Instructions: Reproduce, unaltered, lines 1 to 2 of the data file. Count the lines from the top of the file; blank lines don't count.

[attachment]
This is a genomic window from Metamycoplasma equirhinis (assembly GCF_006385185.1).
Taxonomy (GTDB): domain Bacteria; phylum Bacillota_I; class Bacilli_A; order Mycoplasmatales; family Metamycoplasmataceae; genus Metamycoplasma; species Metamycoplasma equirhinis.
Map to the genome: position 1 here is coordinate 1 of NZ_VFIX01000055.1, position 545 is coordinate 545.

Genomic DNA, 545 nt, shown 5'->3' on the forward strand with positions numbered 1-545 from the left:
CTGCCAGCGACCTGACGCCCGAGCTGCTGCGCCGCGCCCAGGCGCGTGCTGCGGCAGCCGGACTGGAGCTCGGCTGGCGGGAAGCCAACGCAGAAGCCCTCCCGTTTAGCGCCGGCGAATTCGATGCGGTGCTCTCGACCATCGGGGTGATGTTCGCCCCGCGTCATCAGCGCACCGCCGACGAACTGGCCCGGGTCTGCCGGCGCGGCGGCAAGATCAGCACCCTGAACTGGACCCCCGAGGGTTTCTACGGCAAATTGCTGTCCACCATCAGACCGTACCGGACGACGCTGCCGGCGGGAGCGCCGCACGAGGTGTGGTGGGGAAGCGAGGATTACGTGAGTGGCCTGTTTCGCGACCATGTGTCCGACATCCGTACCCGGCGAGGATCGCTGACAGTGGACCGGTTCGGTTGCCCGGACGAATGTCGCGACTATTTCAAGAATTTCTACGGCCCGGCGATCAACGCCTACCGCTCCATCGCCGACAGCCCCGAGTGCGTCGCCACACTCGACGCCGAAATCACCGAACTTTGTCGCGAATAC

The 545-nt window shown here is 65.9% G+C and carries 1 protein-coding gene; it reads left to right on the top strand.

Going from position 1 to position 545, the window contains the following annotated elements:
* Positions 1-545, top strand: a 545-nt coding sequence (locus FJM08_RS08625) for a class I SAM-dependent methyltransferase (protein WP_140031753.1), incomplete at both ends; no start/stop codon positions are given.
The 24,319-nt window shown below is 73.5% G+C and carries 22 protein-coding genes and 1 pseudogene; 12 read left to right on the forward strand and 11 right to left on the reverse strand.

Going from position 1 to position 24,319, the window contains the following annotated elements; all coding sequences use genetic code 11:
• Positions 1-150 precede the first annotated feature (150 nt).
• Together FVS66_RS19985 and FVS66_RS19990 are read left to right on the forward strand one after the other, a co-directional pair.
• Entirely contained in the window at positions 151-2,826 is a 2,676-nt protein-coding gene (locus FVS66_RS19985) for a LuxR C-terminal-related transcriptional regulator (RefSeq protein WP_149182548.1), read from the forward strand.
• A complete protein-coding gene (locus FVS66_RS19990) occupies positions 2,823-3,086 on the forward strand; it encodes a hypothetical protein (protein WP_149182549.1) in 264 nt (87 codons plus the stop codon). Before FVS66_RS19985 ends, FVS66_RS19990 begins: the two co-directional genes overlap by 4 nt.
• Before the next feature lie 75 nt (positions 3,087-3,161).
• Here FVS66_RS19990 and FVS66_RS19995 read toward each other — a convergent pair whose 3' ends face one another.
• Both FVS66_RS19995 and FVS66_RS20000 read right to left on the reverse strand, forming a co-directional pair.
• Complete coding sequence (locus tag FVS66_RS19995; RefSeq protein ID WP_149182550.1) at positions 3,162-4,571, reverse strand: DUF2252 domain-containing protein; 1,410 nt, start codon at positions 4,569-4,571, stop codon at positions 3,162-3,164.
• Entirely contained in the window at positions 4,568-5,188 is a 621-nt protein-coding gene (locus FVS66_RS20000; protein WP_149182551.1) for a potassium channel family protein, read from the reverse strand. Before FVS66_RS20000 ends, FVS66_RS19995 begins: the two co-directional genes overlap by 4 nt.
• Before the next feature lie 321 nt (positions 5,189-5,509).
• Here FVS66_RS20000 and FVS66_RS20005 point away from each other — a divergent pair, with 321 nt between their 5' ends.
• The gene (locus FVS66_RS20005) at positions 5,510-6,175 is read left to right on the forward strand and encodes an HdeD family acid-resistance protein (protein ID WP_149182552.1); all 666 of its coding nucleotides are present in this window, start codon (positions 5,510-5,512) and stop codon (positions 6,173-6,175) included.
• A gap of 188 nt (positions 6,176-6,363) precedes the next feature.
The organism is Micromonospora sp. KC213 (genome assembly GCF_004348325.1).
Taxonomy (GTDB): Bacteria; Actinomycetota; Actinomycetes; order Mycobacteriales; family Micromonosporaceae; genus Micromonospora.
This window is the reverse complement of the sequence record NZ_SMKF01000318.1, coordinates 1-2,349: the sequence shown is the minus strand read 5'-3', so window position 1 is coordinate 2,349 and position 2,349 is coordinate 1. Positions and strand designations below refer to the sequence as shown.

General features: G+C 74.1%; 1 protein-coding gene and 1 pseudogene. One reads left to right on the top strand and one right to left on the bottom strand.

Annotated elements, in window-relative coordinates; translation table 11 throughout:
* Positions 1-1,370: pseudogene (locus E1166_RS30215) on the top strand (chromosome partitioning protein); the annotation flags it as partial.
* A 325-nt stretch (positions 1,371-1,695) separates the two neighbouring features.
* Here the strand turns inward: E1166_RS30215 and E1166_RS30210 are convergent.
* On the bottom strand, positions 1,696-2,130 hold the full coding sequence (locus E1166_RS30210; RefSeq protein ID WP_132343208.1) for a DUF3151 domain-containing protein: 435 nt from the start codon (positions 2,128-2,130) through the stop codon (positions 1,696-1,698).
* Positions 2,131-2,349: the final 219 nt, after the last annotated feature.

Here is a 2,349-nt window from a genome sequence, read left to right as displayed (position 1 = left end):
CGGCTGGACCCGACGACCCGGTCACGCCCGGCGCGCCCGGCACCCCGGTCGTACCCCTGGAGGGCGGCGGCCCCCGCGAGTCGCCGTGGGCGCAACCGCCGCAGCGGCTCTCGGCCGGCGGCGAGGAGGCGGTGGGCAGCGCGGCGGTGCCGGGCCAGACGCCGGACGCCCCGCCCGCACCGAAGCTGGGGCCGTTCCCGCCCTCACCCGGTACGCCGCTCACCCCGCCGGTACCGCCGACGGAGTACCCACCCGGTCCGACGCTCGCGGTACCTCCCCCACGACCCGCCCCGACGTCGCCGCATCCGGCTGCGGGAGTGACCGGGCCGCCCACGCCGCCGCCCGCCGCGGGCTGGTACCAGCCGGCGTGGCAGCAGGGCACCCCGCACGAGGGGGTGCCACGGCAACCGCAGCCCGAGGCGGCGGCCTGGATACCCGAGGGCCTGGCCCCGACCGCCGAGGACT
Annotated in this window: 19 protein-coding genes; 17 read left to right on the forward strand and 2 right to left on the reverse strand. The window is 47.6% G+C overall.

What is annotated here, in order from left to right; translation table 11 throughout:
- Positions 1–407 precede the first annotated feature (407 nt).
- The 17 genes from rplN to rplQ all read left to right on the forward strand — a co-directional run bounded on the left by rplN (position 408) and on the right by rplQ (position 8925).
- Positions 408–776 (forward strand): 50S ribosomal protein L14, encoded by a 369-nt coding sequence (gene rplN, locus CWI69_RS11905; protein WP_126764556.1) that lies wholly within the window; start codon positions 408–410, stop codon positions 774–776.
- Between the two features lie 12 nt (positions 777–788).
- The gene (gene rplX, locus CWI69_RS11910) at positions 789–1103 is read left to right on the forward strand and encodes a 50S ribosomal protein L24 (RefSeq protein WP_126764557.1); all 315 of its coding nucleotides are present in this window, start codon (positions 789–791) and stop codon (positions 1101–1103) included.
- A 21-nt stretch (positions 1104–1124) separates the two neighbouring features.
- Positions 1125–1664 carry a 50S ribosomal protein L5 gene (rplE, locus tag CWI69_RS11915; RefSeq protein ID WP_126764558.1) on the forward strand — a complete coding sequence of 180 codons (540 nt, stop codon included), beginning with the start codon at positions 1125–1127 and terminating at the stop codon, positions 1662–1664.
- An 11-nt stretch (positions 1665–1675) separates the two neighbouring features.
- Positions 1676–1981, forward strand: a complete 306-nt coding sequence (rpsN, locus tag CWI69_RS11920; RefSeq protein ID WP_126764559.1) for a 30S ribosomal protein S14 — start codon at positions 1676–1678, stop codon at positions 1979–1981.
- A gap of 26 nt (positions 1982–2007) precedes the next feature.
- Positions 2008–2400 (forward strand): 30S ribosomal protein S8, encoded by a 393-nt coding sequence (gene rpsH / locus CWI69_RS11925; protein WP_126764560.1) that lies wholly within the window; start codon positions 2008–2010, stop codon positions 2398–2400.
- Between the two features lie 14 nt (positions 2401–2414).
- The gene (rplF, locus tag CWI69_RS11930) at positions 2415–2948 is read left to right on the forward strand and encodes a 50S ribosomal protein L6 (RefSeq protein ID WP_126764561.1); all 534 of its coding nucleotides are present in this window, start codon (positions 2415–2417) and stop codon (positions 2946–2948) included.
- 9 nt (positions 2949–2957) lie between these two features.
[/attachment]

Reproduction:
This is a genomic window from Metamycoplasma equirhinis (assembly GCF_006385185.1).
Taxonomy (GTDB): domain Bacteria; phylum Bacillota_I; class Bacilli_A; order Mycoplasmatales; family Metamycoplasmataceae; genus Metamycoplasma; species Metamycoplasma equirhinis.